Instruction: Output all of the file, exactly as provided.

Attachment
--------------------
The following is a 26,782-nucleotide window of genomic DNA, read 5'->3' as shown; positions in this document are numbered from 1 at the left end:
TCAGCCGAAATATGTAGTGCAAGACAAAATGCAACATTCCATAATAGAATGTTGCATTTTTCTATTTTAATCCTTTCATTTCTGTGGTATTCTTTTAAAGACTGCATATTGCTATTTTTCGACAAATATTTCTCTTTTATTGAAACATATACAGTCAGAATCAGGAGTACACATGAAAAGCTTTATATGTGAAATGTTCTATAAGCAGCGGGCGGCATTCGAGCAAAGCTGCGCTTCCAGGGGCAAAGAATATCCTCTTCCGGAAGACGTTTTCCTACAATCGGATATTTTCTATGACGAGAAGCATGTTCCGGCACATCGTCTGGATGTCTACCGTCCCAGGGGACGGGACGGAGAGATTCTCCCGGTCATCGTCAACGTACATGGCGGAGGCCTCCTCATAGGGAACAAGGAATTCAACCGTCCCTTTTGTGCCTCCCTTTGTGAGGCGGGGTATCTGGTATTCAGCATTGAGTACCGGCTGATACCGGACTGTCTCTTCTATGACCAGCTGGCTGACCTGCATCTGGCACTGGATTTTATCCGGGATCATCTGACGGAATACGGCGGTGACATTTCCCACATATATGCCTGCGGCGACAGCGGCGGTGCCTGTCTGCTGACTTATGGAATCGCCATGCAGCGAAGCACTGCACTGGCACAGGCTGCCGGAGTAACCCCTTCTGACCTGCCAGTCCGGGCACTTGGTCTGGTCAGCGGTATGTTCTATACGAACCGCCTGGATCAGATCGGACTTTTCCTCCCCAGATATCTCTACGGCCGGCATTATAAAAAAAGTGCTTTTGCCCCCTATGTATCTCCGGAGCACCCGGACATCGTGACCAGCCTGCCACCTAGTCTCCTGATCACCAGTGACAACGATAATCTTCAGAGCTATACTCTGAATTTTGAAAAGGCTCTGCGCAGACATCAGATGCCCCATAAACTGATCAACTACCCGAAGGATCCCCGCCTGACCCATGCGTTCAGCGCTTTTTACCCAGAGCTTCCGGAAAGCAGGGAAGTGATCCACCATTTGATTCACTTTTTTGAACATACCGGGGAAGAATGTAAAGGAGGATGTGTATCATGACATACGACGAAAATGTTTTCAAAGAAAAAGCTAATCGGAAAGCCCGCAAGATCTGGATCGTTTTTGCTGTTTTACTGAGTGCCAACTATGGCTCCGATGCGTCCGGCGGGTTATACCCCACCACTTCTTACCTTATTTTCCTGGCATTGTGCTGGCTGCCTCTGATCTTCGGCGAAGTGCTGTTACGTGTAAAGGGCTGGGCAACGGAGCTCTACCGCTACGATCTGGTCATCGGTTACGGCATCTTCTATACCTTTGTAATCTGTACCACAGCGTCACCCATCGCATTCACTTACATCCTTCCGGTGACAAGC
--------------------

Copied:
The following is a 26,782-nucleotide window of genomic DNA, read 5'->3' as shown; positions in this document are numbered from 1 at the left end:
TCAGCCGAAATATGTAGTGCAAGACAAAATGCAACATTCCATAATAGAATGTTGCATTTTTCTATTTTAATCCTTTCATTTCTGTGGTATTCTTTTAAAGACTGCATATTGCTATTTTTCGACAAATATTTCTCTTTTATTGAAACATATACAGTCAGAATCAGGAGTACACATGAAAAGCTTTATATGTGAAATGTTCTATAAGCAGCGGGCGGCATTCGAGCAAAGCTGCGCTTCCAGGGGCAAAGAATATCCTCTTCCGGAAGACGTTTTCCTACAATCGGATATTTTCTATGACGAGAAGCATGTTCCGGCACATCGTCTGGATGTCTACCGTCCCAGGGGACGGGACGGAGAGATTCTCCCGGTCATCGTCAACGTACATGGCGGAGGCCTCCTCATAGGGAACAAGGAATTCAACCGTCCCTTTTGTGCCTCCCTTTGTGAGGCGGGGTATCTGGTATTCAGCATTGAGTACCGGCTGATACCGGACTGTCTCTTCTATGACCAGCTGGCTGACCTGCATCTGGCACTGGATTTTATCCGGGATCATCTGACGGAATACGGCGGTGACATTTCCCACATATATGCCTGCGGCGACAGCGGCGGTGCCTGTCTGCTGACTTATGGAATCGCCATGCAGCGAAGCACTGCACTGGCACAGGCTGCCGGAGTAACCCCTTCTGACCTGCCAGTCCGGGCACTTGGTCTGGTCAGCGGTATGTTCTATACGAACCGCCTGGATCAGATCGGACTTTTCCTCCCCAGATATCTCTACGGCCGGCATTATAAAAAAAGTGCTTTTGCCCCCTATGTATCTCCGGAGCACCCGGACATCGTGACCAGCCTGCCACCTAGTCTCCTGATCACCAGTGACAACGATAATCTTCAGAGCTATACTCTGAATTTTGAAAAGGCTCTGCGCAGACATCAGATGCCCCATAAACTGATCAACTACCCGAAGGATCCCCGCCTGACCCATGCGTTCAGCGCTTTTTACCCAGAGCTTCCGGAAAGCAGGGAAGTGATCCACCATTTGATTCACTTTTTTGAACATACCGGGGAAGAATGTAAAGGAGGATGTGTATCATGACATACGACGAAAATGTTTTCAAAGAAAAAGCTAATCGGAAAGCCCGCAAGATCTGGATCGTTTTTGCTGTTTTACTGAGTGCCAACTATGGCTCCGATGCGTCCGGCGGGTTATACCCCACCACTTCTTACCTTATTTTCCTGGCATTGTGCTGGCTGCCTCTGATCTTCGGCGAAGTGCTGTTACGTGTAAAGGGCTGGGCAACGGAGCTCTACCGCTACGATCTGGTCATCGGTTACGGCATCTTCTATACCTTTGTAATCTGTACCACAGCGTCACCCATCGCATTCACTTACATCCTTCCGGTGACAAGC